The Island of Doubt

The focus has shifted from George F. Will’s refusal to accept the science of climate change to the Washington Post‘s refusal to accept responsibility for Will’s breach of journalism’s most sacred tenets. I don’t have more to say, but Carl Zimmer’s second analysis of the problem is bang on. There’s also Joe Romm (again) and Hilzoy of the Washington Monthly.

The bottom line is, Will was caught misrepresenting the science, and when the errors were brought to his editors’ attention, in no uncertain terms, they refused to acknowledge any had been made. It’s one thing to make a sloppy mistake, repeatedly. It’s another to refuse to run a correction when the mistakes are made clear. It’s beginning to look like Joe is right:

If you want to find the best journalism now on climate — the most science-based, the most fact-based, the most relevant to your lives and the lives of your children and the people you care about and indeed all of humanity — you must go to the web, specifically the blogosphere.

There’s still the NY Times‘ Andy Revkin, and the AP’s Seth Borenstein, but other than that, it’s slim pickings among what’s left of the mainstream media.


  1. #1 Christopher Mims
    February 20, 2009

    Oh, I think there are more of us in the mainstream media than you might imagine who are dedicated to writing responsibly about climate change. We just don’t have any name recognition. 🙂

    (Which is not to say I do not share your utter disdain for George Will, CNN’s assorted irresponsibilities or the occasional failure of Reuters to link weather events to climate change even when the models predicted they’d happen.)

  2. #2 Kim
    February 20, 2009

    I would add John Fleck of the Albuquerque Journal (who was the first person that I read pointing out the problems in Will’s column) to the list of reliable journalists dealing with climate. (He does a great service to a small city with its own particular climate problems – I think we should encourage anyone who helps local communities understand and deal with the local repercussions of climate change.)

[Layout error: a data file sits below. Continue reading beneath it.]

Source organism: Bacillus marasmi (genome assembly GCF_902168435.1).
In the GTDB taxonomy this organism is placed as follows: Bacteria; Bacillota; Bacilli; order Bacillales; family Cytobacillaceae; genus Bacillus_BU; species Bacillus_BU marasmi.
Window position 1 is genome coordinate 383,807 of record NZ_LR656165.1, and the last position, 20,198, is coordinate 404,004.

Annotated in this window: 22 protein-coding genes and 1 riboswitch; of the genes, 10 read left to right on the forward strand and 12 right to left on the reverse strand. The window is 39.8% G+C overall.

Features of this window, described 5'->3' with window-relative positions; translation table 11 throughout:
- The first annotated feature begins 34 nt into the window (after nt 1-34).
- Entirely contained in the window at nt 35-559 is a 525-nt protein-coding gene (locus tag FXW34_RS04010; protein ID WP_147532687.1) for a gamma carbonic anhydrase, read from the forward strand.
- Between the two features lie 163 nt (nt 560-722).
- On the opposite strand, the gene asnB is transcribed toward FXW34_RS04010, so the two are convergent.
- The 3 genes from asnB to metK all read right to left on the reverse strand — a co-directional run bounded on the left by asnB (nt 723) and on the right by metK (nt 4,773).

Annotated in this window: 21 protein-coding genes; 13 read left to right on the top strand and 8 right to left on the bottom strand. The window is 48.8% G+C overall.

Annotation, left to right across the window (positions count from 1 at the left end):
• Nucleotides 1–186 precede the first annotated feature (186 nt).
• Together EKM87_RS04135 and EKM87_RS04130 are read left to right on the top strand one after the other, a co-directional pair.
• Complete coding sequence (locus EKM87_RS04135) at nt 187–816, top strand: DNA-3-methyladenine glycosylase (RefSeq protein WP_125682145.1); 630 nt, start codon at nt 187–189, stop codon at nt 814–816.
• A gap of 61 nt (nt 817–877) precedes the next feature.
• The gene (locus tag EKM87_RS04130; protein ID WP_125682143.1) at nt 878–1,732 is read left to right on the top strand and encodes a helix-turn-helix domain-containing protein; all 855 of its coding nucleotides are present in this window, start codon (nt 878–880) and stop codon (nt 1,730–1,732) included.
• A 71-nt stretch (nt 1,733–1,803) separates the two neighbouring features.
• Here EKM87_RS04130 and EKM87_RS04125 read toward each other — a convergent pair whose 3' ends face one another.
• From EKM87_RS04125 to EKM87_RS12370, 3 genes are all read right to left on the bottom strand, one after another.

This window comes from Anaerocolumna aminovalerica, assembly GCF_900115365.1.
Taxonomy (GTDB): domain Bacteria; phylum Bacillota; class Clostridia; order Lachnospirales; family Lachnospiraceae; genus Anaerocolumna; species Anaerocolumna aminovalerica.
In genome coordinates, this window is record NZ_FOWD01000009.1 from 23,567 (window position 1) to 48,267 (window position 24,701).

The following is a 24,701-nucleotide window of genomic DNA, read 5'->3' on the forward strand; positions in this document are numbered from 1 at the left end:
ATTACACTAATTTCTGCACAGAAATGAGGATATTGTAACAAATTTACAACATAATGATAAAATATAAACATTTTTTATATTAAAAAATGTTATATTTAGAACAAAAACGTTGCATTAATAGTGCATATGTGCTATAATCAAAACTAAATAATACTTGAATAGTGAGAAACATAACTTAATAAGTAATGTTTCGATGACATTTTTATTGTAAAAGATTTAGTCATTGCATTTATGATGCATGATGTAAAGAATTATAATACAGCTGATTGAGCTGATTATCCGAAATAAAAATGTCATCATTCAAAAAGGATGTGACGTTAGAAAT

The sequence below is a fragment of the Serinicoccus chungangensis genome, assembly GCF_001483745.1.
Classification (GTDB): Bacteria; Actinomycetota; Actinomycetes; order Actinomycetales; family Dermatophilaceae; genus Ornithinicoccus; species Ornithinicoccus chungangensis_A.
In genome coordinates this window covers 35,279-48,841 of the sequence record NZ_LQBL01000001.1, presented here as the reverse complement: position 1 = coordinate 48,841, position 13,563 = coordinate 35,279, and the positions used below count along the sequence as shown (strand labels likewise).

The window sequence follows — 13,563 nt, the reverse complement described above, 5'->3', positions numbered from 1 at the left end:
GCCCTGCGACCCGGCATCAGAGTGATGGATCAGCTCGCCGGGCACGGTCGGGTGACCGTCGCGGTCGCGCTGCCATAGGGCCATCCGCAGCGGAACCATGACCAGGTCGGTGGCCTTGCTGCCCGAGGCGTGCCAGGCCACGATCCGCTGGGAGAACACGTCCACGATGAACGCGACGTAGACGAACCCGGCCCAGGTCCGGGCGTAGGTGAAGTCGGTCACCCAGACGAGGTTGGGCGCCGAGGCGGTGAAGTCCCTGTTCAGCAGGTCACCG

3. #3 Tenney Naumer
    February 20, 2009

    I don’t know. I just plain don’t know anymore.

    CNN’s general internet content began to be dumbed down as soon as Ted Turner sold out to Time Warner, and that was what? ten years ago?

    It was already very apparent back in early 2007 that “science” was being placed on the back burner by the msm’s internet sites. Sometimes, I had to click through 5 pages just to get to the climate science articles. A notable exception to this was of all sites — FoxNews.

    CNN just gradually disappeared their science pages.

    To find science articles on the International Herald Tribune’s webpage, you had to first click on the “Health” tab — go figure.

    BBC News is the only website to have upgraded their page’s science tab heading from “Science & Nature” to “Science & Environment” (although they still have a long way to go in improving the superficiality of their articles).

    Educators have been screaming at the top of their lungs for years that the U.S. is slipping further and further behind in science.

    But 8 years of Bush dummies has just exacerbated the problem.

    This situation can’t be turned around any time soon.

    Every time I turn around, I see msm articles completely screwing up their presentation of the latest research results. It’s like these reporters can’t even add or subtract much less discuss percentages or probabilities in an intellible manner for the wider public.

    But George F. Will’s “opinion piece” was a real piece of work.

    I have been reading his columns, off and on, for something like 30 years, and this one just shocked the hell out of me. Now, I will never again give any credit to a single word he writes.

  4. #4 Pierce R. Butler
    February 20, 2009

    … Will’s breach of journalism’s most sacred tenets.

    ??? He spelled the names right and (sfaik) got his copy in by deadline.

    Other journalistic tenets, if any, are subsacred.

  5. #5 abb3w
    February 21, 2009

    I’m tempted to call up and subscribe to the DC Post, telling them it’s so I have a subscription to cancel the next time they’re that incompetent.

  6. #6 Doo Darr
    February 23, 2009

    Sorta like your level of fact checking on surface temp measurement accuracy and the little problem with the arctic ice measuring sensor thingy. The AGW comedy just keeps on coming!!! Doo Darr, Doo Darr.

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